val x = List(“a”, “b”, “c”, “a”)

val y = List(1, 2, 6, 9)

We are about to write a function which would return the following list as the result.

val result = List((a,10), (b,2), (c,6))

Basically it would coalesce value with the same category. See for instance “b” in the above example.

Language that came up with repl inherently provides very nice way to try out different expression and to get to the expected outcome. In this context, as we are using scala, we can use repl-driven development quite conveniently as illustrated below.

  • Define the Lists:
scala> val x = List("a", "b" , "c", "a")
x: List[String] = List(a, b, c, a)

scala> val y = List(1,2,6,9)
y: List[Int] = List(1, 2, 6, 9)
  • Zip them.
scala> val z = x zip y
z: List[(String, Int)] = List((a,1), (b,2), (c,6), (a,9))
  • Group them based on the values of x.
scala> val grps = z groupBy (_._1)
grps: scala.collection.immutable.Map[String,List[(String, Int)]] = Map(b -> List((b,2)), a -> List((a,1), (a,9)), c -> List((c,6)))

  • Map the values of res8 and reduce them to compute the sum.
scala> val res = {_.reduce((i,j) => (i._1, (i._2+j._2)))}

res: Iterable[(String, Int)] = List((b,2), (a,10), (c,6))
  • Sort res based on the 1st value of the tuple.
scala> res.toList.sorted
res23: List[(String, Int)] = List((a,10), (b,2), (c,6))


Thus, the function can be simply written as follows:

Thus we get the expected result.

Akka: Links, News And Resources (7)

Akka: Links, News And Resources (6)

Originally posted on Angel \"Java\" Lopez on Blog:

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You know: I’m interested in actor models in general, and Akka implementation in particular, having distributed applications. I started two projects implementing Akka ideas, in Node.js and in C#:

Now, more links of my collection of links:

mrb: Distributed Systems Archaeology: Ricon West, 2013.10.30

Using Akka in Scala IDE – Stack Overflow

Pacific Northwest Scala 2013 Akka in Production: Our Story by Evan Chan – YouTube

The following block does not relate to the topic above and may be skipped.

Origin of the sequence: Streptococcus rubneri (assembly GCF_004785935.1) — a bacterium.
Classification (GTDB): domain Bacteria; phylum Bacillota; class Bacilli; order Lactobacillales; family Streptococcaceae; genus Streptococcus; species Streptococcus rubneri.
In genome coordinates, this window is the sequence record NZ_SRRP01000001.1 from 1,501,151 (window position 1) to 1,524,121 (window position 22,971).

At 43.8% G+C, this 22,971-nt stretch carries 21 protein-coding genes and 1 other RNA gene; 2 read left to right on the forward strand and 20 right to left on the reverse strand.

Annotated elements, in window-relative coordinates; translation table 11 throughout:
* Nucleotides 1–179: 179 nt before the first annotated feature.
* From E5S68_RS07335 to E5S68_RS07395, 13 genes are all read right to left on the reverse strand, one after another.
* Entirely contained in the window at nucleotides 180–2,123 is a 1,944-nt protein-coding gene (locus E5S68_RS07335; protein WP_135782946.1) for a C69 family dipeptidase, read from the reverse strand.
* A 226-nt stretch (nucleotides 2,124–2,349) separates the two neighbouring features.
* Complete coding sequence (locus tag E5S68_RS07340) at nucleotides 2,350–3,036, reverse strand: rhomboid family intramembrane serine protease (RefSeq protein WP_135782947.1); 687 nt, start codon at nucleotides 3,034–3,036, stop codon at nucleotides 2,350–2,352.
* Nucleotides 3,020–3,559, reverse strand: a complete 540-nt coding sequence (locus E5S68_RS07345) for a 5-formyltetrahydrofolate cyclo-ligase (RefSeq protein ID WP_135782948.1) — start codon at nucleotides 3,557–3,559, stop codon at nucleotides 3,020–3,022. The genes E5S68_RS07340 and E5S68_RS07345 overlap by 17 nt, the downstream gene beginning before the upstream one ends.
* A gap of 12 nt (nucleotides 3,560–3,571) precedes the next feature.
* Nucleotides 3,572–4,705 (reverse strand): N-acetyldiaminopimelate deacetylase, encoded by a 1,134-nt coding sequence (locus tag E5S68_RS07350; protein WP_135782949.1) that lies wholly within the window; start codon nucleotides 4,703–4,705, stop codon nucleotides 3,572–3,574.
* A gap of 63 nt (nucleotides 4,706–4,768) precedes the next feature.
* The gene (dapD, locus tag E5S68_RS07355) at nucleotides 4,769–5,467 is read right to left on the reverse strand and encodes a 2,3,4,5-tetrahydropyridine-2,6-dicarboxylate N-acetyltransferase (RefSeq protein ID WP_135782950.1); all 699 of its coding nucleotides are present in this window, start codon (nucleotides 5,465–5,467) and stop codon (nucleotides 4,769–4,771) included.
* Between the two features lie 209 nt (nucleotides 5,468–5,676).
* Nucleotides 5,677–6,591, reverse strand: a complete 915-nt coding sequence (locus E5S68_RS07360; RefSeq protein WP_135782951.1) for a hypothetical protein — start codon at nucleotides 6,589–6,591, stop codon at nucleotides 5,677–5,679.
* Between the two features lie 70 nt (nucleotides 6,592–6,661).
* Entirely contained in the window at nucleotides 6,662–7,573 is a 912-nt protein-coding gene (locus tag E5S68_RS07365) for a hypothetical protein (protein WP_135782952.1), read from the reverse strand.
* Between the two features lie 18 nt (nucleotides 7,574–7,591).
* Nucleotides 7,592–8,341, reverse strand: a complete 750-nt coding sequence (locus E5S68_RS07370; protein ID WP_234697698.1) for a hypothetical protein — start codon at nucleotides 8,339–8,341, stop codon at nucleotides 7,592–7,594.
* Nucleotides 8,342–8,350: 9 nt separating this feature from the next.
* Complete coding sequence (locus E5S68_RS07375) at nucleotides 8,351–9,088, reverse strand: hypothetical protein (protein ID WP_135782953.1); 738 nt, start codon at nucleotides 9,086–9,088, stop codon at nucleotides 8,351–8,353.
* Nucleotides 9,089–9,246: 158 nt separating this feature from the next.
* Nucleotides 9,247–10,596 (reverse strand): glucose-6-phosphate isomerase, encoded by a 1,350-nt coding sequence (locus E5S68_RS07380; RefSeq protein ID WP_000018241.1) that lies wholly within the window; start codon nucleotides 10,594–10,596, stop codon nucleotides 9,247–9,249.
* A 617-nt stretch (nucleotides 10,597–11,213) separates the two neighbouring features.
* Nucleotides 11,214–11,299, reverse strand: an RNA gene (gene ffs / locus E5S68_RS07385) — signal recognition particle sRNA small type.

Akka vs Storm | Blog of Adam Warski | Planet JBoss Community

Akka in Production: Our Story

Typesafe Reactive Platform Acquires New High-Performance HTTP Foundation

Dev Time: Cope with Failure – Actor Supervision in Akka

Akka Work Pulling Pattern to prevent mailbox overflow, throttle and distribute work » Michael on development

Going Reactive: Event-Driven, Scalable, Resilient & Responsive Systems

Let it crash • Where Akka Came From

View original 18 more words

JAVA 8: Building a TriFunction functional interface

Java 8 facilitates several functional interface in java.util.function package. If we observe carefully, there are primarily four kinds of interfaces provided in this package, which are:

  • Supplier
  • Consumer
  • Function
  • Predicate

with the following signatures:

    Supplier: () -> T
    Consumer: T -> () 
    Predicate: T -> boolean 
    Function: T -> R

In this post, alike java.util.function package, we define a new functional interface, called TriFrunction that accepts three arguments as parameters and returns the result after computation.

    public interface TriFunction {

         * Applies this function to the given arguments.
         * @param t the first function argument
         * @param u the second function argument
         * @param s the third function argument
         * @return the function result
        R apply(T t, U u, S s);

We can use this functional interface to compute the volume of a rectangular prism, by using following lambda expression.

TriFunction volume = (x,y,z) -> x*y*z

To use this lambda expression in the volume computation, we can simply use following statement

volume.apply(2.4, 5.3, 10.4)

In this post, we have shown how to create a custom functional interface and use it to write concise lambda expressions using Java 8. It seems quite straight-forward. If you have any question/remark, please leave a comment below.